High Temperatures Causing Losses

US - A heat wave is taking its toll on poultry flocks in south-east Arkansas, with some producers already losing hundreds of birds despite taking steps to counteract heat stress.
calendar icon 4 August 2008
clock icon 3 minute read

"Some of these farmers are running their fans and cooling cells non-stop but are still losing a lot of birds," Stephen Stone, a University of Arkansas agricultural extension agent in Lincoln County told The Morning News.

Eddie Beard of Lincoln County said he lost 100 chickens from a house of 45-day-old birds on Wednesday, and 350-400 altogether from eight houses total.

"From about six or seven in the morning until about 10 or 11 at night, I've been running fans nonstop in the houses," Mr Beard said. "During the summer, we usually use two to two and a half times more electricity than normal."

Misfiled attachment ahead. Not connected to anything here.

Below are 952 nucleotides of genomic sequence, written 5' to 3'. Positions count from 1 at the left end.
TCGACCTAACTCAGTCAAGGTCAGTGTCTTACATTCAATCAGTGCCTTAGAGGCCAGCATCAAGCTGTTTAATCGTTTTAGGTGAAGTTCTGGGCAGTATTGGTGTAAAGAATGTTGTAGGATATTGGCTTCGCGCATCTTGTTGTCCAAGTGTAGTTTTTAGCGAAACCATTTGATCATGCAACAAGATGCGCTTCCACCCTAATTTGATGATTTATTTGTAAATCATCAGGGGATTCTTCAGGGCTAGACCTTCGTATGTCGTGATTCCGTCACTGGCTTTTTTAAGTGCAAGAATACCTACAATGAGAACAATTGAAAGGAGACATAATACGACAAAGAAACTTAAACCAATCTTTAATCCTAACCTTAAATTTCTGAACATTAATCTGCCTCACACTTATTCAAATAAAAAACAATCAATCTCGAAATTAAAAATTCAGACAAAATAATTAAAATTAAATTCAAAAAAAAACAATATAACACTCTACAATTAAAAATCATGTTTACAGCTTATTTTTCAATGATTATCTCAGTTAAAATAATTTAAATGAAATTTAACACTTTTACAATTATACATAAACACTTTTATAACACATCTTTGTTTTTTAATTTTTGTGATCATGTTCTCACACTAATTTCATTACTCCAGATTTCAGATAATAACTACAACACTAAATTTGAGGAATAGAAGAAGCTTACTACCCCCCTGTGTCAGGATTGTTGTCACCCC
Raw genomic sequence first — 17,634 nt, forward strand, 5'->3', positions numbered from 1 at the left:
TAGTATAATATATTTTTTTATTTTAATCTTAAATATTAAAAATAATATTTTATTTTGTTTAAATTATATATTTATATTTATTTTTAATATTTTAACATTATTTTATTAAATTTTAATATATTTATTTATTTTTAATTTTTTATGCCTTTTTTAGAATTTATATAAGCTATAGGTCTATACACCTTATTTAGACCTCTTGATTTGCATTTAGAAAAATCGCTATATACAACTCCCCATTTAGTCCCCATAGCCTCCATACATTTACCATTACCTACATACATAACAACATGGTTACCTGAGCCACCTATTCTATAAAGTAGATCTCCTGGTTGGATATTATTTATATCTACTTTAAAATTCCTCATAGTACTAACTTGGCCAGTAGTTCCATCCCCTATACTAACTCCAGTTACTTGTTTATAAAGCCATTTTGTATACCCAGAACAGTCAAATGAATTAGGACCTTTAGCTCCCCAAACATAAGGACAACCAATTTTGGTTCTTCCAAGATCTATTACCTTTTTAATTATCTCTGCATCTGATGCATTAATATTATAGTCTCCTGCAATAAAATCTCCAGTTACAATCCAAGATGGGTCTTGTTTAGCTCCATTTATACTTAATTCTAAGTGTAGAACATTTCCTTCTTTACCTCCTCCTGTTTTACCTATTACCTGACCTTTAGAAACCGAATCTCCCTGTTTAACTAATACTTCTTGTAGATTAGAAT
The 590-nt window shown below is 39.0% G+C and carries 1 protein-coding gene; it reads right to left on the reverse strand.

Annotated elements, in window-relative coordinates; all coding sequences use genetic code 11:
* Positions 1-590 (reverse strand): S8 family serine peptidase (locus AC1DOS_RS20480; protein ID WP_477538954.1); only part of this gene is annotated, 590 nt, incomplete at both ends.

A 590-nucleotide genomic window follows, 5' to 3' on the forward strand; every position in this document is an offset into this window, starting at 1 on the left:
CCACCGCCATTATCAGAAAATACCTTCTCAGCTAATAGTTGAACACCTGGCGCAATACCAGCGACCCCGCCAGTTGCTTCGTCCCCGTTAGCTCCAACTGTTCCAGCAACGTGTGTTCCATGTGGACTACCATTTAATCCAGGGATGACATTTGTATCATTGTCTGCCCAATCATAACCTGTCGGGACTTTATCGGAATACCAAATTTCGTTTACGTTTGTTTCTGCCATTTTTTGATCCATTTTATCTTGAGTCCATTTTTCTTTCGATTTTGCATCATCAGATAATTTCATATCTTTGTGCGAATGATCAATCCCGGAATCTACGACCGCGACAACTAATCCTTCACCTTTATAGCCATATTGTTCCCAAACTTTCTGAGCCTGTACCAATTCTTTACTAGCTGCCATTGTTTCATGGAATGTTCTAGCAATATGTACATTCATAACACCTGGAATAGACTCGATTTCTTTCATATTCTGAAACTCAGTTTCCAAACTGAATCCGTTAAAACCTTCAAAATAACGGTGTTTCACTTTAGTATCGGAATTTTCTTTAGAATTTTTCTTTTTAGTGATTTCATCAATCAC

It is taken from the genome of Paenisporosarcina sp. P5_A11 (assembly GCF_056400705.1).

Losing chickens to heat stress is not a new problem for poultry farmers. But Mr Stone said the recent practice of growing larger birds has compounded the problem. As a chicken grows larger, it is less able to handle high temperatures, he said.

Even a slight difference in the weight of a chicken can have a significant impact on its ability to endure heat.

Mr Stone said that one neighbouring farmers had reported collecting 200 dead birds from a house in one day and another, whose chickens were younger, collected only 40.

The heat is also making it hard for the chickens to put on the additional weight that the poultry companies want, Mr Stone explained, as the birds have less appetite on extremely hot days.

"Each farmer is on a different production schedule, so the farmers who are just getting chicks aren't having this problem," Mr Stone said.

He added that one farmer had experimented with a new way to cool the house by laying sprinkler hose on the roof and turning on the water.

"He said it helped but he still couldn't get the temperature where it needs to be," Mr Stone told the newspaper.

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